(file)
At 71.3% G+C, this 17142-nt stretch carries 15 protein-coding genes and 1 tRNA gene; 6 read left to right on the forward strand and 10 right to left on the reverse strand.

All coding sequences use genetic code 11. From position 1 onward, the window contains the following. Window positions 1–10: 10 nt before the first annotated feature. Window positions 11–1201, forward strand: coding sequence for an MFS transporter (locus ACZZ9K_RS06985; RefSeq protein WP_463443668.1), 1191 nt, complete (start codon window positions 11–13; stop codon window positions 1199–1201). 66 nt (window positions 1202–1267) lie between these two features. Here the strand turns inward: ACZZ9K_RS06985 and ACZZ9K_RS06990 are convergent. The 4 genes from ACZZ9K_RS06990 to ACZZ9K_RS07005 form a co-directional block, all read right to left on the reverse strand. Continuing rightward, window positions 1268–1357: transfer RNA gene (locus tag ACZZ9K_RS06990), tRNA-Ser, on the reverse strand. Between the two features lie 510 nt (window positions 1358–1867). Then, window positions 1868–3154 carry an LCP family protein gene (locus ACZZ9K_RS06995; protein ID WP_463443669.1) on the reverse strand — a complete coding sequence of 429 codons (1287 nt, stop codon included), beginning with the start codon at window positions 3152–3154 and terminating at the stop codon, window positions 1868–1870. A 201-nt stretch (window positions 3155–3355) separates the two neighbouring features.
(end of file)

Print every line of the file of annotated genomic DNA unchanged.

At 71.3% G+C, this 17142-nt stretch carries 15 protein-coding genes and 1 tRNA gene; 6 read left to right on the forward strand and 10 right to left on the reverse strand.

All coding sequences use genetic code 11. From position 1 onward, the window contains the following. Window positions 1–10: 10 nt before the first annotated feature. Window positions 11–1201, forward strand: coding sequence for an MFS transporter (locus ACZZ9K_RS06985; RefSeq protein WP_463443668.1), 1191 nt, complete (start codon window positions 11–13; stop codon window positions 1199–1201). 66 nt (window positions 1202–1267) lie between these two features. Here the strand turns inward: ACZZ9K_RS06985 and ACZZ9K_RS06990 are convergent. The 4 genes from ACZZ9K_RS06990 to ACZZ9K_RS07005 form a co-directional block, all read right to left on the reverse strand. Continuing rightward, window positions 1268–1357: transfer RNA gene (locus tag ACZZ9K_RS06990), tRNA-Ser, on the reverse strand. Between the two features lie 510 nt (window positions 1358–1867). Then, window positions 1868–3154 carry an LCP family protein gene (locus ACZZ9K_RS06995; protein ID WP_463443669.1) on the reverse strand — a complete coding sequence of 429 codons (1287 nt, stop codon included), beginning with the start codon at window positions 3152–3154 and terminating at the stop codon, window positions 1868–1870. A 201-nt stretch (window positions 3155–3355) separates the two neighbouring features.